“We will improve the investment further with a structure based on a free-market economy integrated with the world,” the ruling party’s manifesto states. It aims to achieve a GDP of $1.5 trillion and an annual growth of 5.5 percent by 2028. In 2022, the GDP was a little less than $1 trillion. Consequently, the auspicious leapfrog is unlikely, given the projected $84 billion loss due to the earthquake (about 10% of Turkey’s GDP) and a devastated populace.

Source: https://unsplash.com/photos/CNrNqsaGKFo

Recent questionable institutional and democratic changes can be considered to be at the root of Turkey’s economic problems and have allowed Erdogan to cut interest rates in the face of galloping inflation. According to someone, he has emerged as a political strongman since the bloody crackdown on the Gezi Park protesters in 2013. He has since consolidated further authority through a constitutional reform that changed the parliamentary system to a presidential one. He seemingly influences the country’s monetary policies through his control over the central bank, while technically still being an independent body. Three governors have been forced to quit in the last two years alone for defying the president’s unconventional requests.

All this may have given Edogan the opportunity to implement the so called “Erdoganomics,” the president’s alternative to neoclassical economic models, holding that higher interest rates raise inflation and not the other way around. In response to roaring inflation, Erdogan has continuously decreased rates, recently dropping by 50 basis points despite the earthquakes.

While casting doubts on economists, Erdoganomics also provides a puzzling issue for political scientists: why does the president continue to decrease rates despite the political fallout as the presidential elections get closer? Erdogan’s grip on the state’s institutions and the prominent position he has carved out for Turkey at the internal stage allow him more freedom to act according to his electoral needs. As argued below, the type of power system established by Ergogan could help him overcome the general idea that sees the economic crisis and earthquake badly managed.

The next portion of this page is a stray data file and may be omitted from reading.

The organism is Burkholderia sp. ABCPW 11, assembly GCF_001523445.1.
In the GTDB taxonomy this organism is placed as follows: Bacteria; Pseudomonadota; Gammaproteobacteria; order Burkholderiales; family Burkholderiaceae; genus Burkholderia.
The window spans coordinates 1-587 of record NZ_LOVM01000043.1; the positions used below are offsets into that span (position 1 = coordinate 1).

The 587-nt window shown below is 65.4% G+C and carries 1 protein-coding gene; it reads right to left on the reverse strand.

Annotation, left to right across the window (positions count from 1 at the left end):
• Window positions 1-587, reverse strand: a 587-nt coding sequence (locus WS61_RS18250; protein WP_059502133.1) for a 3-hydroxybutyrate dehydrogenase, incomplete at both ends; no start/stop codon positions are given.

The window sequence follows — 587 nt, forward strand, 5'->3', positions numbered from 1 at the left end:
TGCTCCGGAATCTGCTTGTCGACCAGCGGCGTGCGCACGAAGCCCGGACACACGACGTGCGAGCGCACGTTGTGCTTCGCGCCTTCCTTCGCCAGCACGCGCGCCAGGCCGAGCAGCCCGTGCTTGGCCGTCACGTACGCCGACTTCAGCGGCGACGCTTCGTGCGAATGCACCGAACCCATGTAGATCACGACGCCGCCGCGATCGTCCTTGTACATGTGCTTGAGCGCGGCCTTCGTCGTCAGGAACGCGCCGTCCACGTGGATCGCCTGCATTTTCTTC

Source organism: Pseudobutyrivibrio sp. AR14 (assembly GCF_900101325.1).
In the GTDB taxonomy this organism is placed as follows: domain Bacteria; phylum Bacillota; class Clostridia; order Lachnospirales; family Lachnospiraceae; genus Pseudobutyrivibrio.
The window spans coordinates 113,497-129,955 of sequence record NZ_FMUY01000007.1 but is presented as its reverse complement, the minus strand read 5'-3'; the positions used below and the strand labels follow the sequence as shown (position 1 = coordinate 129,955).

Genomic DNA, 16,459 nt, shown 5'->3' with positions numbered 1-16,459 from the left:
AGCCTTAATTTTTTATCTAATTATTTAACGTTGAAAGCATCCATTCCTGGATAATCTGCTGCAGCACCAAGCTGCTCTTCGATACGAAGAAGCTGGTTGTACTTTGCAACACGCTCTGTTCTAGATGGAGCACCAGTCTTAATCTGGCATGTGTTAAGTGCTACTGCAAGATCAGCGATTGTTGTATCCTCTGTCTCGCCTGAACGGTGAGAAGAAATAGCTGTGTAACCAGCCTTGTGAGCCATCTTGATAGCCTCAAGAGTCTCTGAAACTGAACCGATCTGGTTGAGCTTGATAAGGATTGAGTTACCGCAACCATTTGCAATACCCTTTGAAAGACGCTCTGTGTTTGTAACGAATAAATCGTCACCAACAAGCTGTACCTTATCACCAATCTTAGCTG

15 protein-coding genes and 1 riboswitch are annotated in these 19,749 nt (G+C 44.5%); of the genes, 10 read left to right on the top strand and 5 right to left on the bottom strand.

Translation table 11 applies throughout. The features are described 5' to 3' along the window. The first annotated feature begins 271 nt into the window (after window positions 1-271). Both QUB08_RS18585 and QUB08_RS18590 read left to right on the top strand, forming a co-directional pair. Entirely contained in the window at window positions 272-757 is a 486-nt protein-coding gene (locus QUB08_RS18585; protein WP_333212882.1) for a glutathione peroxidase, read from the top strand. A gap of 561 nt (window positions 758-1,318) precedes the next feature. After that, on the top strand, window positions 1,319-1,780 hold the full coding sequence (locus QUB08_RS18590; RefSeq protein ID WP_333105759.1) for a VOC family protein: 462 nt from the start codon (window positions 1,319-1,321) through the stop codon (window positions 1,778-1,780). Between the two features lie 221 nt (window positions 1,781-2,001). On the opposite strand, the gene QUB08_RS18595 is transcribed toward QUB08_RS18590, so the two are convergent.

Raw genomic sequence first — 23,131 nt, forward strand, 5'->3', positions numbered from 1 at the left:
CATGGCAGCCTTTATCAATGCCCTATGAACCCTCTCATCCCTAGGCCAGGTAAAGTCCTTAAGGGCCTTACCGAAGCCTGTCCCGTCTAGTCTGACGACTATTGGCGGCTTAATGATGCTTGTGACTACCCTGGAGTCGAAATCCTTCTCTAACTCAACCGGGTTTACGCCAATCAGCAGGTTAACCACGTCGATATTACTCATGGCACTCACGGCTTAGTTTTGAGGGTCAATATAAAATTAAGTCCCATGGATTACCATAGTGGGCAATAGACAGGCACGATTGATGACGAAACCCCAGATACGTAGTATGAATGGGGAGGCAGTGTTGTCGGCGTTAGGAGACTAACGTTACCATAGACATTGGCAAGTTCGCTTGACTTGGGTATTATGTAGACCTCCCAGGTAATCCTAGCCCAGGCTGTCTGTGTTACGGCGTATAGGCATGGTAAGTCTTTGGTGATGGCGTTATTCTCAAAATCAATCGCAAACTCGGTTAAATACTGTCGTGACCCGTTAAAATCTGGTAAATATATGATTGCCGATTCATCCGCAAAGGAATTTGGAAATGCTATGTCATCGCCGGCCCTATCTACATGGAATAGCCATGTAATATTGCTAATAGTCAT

Erdogan’s Grip on Power: Shielding from the (Un)wanted?

The earthquake crisis has added to the challenges facing Erdogan’s re-election, but the last word on the election’s outcome is difficult to predict. Two powerful party coalitions now dominate Turkey’s political scene. The Nationalist Movement Party (MHP) and the Great Unity Party (BBP) are now members of the People’s Alliance, which is being led by President Erdogan (AKP). The Nation Alliance, which unites six opposition parties, represents the majority of the opposition and is led by Kemal Kilicdaroglu, also known as the “Turkish Gandhi”. However, a third group could be crucial to how the future elections turn out. It comprises minor left-wing organizations, but includes a political powerhouse too, the Peoples’ Democratic Party (or HDP), the most prominent pro-Kurdish organization, which, according to Soli Zel, the HDP will probably influence the election outcome with 12% to 15% of the vote.